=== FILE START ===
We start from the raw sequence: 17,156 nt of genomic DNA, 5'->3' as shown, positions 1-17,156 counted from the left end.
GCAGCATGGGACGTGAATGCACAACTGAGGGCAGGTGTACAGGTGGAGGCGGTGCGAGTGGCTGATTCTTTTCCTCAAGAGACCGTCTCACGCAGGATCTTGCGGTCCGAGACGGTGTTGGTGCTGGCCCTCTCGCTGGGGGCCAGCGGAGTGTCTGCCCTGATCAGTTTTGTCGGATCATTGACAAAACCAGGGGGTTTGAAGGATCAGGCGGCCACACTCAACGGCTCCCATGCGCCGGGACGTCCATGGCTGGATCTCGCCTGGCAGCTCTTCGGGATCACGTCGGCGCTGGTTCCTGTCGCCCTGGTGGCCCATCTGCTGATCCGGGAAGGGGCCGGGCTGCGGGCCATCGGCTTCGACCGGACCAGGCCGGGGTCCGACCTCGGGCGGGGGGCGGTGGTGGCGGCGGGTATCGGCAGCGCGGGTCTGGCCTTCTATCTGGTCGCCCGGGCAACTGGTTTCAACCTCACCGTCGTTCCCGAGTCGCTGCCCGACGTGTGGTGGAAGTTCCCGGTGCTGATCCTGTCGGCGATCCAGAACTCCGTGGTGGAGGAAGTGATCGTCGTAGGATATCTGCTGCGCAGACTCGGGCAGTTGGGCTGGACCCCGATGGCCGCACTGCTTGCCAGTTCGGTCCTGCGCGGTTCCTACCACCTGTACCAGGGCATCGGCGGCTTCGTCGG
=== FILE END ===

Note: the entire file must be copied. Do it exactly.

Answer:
We start from the raw sequence: 17,156 nt of genomic DNA, 5'->3' as shown, positions 1-17,156 counted from the left end.
GCAGCATGGGACGTGAATGCACAACTGAGGGCAGGTGTACAGGTGGAGGCGGTGCGAGTGGCTGATTCTTTTCCTCAAGAGACCGTCTCACGCAGGATCTTGCGGTCCGAGACGGTGTTGGTGCTGGCCCTCTCGCTGGGGGCCAGCGGAGTGTCTGCCCTGATCAGTTTTGTCGGATCATTGACAAAACCAGGGGGTTTGAAGGATCAGGCGGCCACACTCAACGGCTCCCATGCGCCGGGACGTCCATGGCTGGATCTCGCCTGGCAGCTCTTCGGGATCACGTCGGCGCTGGTTCCTGTCGCCCTGGTGGCCCATCTGCTGATCCGGGAAGGGGCCGGGCTGCGGGCCATCGGCTTCGACCGGACCAGGCCGGGGTCCGACCTCGGGCGGGGGGCGGTGGTGGCGGCGGGTATCGGCAGCGCGGGTCTGGCCTTCTATCTGGTCGCCCGGGCAACTGGTTTCAACCTCACCGTCGTTCCCGAGTCGCTGCCCGACGTGTGGTGGAAGTTCCCGGTGCTGATCCTGTCGGCGATCCAGAACTCCGTGGTGGAGGAAGTGATCGTCGTAGGATATCTGCTGCGCAGACTCGGGCAGTTGGGCTGGACCCCGATGGCCGCACTGCTTGCCAGTTCGGTCCTGCGCGGTTCCTACCACCTGTACCAGGGCATCGGCGGCTTCGTCGG